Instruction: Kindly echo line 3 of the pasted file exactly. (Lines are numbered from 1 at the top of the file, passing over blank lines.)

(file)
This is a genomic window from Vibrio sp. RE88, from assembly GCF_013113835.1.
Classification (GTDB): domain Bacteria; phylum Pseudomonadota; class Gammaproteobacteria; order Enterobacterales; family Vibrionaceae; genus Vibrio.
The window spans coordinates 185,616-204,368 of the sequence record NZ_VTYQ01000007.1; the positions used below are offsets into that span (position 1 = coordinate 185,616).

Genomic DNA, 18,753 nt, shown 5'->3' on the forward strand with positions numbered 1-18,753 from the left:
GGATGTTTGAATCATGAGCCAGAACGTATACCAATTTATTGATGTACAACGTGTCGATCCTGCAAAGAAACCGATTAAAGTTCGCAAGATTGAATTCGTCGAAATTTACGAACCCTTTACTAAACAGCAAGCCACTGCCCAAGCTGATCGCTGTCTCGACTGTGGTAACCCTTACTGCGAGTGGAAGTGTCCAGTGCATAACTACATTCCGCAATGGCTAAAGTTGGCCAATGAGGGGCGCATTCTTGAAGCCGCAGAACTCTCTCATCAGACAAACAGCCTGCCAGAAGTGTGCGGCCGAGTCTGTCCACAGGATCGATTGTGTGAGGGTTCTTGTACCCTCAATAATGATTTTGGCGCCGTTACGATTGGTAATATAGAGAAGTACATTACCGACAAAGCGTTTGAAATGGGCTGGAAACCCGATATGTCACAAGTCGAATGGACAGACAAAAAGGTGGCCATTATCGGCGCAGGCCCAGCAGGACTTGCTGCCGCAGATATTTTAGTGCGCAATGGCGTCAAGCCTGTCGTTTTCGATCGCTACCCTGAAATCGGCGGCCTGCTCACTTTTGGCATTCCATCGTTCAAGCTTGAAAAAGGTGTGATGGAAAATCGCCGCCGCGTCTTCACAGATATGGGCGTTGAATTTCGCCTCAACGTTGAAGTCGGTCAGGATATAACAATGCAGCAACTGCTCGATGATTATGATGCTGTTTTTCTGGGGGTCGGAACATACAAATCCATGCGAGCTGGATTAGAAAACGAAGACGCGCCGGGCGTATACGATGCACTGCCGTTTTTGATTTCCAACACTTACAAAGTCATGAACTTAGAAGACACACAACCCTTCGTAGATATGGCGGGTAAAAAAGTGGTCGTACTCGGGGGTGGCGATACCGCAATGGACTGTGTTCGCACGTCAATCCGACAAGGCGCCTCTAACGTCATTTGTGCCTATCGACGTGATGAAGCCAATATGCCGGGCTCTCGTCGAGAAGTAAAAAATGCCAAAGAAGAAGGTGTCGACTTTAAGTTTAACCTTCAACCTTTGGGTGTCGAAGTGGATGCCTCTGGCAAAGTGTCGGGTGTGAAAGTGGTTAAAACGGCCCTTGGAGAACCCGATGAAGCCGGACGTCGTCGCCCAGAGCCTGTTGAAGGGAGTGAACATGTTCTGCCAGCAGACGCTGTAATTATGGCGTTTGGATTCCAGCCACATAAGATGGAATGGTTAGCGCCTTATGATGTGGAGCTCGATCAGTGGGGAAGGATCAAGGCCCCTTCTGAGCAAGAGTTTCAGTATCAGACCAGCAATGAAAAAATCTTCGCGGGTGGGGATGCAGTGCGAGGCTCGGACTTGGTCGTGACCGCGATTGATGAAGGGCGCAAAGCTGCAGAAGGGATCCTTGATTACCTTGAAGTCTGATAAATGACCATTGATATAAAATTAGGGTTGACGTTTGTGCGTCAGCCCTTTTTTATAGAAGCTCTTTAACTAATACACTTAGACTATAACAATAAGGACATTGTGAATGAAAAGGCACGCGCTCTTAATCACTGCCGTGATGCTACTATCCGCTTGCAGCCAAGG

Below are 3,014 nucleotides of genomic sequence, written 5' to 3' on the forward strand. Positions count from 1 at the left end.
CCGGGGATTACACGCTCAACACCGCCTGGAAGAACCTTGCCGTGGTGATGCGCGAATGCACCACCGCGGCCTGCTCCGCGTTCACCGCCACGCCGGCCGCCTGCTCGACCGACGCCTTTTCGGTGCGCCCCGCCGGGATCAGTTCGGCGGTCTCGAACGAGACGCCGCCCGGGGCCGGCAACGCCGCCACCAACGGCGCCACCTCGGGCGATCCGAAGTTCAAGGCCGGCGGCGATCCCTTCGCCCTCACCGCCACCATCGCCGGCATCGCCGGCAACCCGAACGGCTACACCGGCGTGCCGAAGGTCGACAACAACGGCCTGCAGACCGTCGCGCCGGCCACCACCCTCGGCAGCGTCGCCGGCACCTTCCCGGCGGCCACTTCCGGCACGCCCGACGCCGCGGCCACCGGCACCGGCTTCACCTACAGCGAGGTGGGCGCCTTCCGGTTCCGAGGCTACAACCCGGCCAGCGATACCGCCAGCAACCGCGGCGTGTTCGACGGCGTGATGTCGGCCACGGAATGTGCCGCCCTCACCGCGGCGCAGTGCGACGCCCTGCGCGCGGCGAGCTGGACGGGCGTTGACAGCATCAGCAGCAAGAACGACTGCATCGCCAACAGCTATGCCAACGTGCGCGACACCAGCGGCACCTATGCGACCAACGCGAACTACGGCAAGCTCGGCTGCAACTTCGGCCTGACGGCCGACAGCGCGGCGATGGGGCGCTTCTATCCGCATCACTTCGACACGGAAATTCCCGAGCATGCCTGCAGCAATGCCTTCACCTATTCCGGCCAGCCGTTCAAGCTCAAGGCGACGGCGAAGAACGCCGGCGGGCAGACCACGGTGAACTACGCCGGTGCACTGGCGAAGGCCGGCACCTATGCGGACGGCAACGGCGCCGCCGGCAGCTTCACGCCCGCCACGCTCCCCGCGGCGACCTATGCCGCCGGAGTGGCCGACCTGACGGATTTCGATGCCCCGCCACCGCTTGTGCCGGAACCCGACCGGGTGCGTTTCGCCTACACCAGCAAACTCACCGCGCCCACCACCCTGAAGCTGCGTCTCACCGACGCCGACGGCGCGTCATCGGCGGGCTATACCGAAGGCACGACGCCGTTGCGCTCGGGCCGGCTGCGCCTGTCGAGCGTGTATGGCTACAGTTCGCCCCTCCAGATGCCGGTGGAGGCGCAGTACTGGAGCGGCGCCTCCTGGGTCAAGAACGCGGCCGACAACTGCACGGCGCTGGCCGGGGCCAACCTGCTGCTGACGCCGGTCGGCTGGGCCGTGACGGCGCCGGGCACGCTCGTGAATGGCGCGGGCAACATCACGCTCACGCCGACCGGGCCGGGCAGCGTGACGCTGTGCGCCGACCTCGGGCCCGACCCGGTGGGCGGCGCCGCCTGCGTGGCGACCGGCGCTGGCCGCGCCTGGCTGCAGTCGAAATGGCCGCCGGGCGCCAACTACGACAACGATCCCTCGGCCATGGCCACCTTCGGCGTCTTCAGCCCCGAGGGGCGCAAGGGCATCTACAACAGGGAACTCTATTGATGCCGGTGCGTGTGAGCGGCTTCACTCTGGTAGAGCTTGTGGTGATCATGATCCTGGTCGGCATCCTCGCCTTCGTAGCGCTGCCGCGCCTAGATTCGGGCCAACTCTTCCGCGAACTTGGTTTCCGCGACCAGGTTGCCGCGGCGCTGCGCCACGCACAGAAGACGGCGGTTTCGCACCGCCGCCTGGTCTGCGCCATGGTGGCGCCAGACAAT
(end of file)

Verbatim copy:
The window spans coordinates 185,616-204,368 of the sequence record NZ_VTYQ01000007.1; the positions used below are offsets into that span (position 1 = coordinate 185,616).